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In Ist die Tragheit eines Korpers von seinem Energieghalt abhangig?, published in Ann. Phys. 17 (English translation in Lorentz, et al. (1923)). Einstein showed that if a body gives off energy E in the form of radiation, then its mass diminishes by E /c2, though his derivation has caused its fair share of controversy (see Fadner (1988)).

According to Pais (1982), p. 150, Planck's was the first paper on the new relativity theory published by somebody other than Einstein. Planck was one of only a handful of physicists who realized immediately that the consequences of Einstein's ideas, whether they turned out to be correct or not, needed to be investigated (see Goldberg (1976)).

Planck's work showed that, as in other aspects of the relativity theory, Einstein's and Lorentz's predictions for the mass-velocity relation were equivalent mathematically, but Lorentz had founded his model on dynamical principles, whereas Einstein's theory was entirely kinematic.

In his first paper on special relativity, Einstein calculated the kinetic energy ofthe electron to be K = m 0c2(y — 1), which becomes unphysical when v > c, and thus deduced that 'velocities greater than that of light... have no possibility of existence'. When combined with the mass-energy relation from the second relativity paper we get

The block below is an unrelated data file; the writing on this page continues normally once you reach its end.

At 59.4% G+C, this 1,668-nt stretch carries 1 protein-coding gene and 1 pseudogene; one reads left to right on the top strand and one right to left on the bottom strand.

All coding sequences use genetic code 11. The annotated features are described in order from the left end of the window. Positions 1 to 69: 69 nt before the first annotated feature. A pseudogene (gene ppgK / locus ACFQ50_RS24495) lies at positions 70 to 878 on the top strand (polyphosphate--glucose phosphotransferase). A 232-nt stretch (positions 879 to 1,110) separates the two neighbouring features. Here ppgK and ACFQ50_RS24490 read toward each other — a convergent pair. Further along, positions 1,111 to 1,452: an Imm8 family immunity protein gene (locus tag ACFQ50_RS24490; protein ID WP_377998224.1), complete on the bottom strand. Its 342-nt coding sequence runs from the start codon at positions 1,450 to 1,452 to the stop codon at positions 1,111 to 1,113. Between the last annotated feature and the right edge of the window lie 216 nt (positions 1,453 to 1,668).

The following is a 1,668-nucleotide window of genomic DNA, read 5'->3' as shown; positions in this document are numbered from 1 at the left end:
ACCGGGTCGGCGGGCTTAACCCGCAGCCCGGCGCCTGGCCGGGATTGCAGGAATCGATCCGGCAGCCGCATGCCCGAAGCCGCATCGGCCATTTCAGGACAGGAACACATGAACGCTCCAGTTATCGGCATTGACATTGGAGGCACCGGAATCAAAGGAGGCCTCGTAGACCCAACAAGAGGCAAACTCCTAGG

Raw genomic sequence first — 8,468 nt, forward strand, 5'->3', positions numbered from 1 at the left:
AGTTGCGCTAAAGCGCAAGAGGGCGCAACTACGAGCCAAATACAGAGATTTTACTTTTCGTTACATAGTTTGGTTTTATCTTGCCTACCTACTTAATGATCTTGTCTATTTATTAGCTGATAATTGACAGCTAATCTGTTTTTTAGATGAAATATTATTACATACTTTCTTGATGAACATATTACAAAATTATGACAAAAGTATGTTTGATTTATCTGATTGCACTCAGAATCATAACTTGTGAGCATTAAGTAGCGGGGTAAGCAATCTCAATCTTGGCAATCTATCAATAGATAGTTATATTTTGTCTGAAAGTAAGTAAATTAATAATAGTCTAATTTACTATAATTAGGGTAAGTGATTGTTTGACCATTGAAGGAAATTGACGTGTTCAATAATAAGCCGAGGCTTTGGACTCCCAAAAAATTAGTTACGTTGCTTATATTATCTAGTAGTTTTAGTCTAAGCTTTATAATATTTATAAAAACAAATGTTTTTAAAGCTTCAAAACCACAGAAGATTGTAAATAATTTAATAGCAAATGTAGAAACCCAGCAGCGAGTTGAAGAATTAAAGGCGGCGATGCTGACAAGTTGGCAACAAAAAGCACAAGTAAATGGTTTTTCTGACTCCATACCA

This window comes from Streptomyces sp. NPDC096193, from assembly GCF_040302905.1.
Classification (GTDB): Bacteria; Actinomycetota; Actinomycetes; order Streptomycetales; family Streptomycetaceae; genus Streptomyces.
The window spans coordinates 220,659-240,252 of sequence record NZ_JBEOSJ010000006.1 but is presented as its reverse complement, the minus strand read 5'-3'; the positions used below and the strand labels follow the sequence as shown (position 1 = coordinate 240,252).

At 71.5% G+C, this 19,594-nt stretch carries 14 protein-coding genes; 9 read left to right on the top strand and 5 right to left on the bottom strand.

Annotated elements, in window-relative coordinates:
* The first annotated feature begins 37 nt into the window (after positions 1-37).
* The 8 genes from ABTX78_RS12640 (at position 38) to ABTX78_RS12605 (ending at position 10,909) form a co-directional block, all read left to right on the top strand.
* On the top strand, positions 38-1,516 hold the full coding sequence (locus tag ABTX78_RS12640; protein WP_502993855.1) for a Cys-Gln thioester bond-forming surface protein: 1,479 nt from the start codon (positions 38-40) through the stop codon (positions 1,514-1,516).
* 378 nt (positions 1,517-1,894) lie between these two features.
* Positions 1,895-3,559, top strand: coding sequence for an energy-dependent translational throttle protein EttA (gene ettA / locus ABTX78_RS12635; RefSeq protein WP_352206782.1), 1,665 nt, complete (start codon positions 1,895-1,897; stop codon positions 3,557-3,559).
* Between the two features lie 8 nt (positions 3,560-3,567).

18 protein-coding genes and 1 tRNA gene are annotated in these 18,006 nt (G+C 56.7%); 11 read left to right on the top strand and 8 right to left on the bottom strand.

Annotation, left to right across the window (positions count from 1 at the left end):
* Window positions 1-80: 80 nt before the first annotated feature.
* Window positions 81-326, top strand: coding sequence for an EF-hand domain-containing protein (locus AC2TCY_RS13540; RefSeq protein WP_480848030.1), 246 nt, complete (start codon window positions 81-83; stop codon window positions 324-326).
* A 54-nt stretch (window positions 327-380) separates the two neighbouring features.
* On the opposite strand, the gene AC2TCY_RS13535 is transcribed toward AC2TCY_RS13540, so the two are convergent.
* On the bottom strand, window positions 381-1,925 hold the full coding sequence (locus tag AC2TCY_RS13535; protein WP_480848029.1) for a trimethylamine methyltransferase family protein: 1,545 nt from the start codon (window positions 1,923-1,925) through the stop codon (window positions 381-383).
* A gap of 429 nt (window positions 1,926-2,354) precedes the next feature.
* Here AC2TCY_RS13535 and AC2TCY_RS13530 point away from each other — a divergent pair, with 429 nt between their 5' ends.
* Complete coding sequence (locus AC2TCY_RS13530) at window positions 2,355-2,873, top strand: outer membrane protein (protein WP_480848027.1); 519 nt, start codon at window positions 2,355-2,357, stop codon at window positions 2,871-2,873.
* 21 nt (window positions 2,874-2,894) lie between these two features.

for the total energy of a body. When v ^ c, the energy due to the motion (i.e. the kinetic energy) in a given frame is thus consistent with the Newtonian value.

Astronomers were well aware that a velocity-dependent mass would have an effect on the precessional motion of planets. George Darwin, referring to a meeting held in Gottingen in 1902, recounted that 'the greater part of one day's discussion was devoted to the astronomical results which would follow

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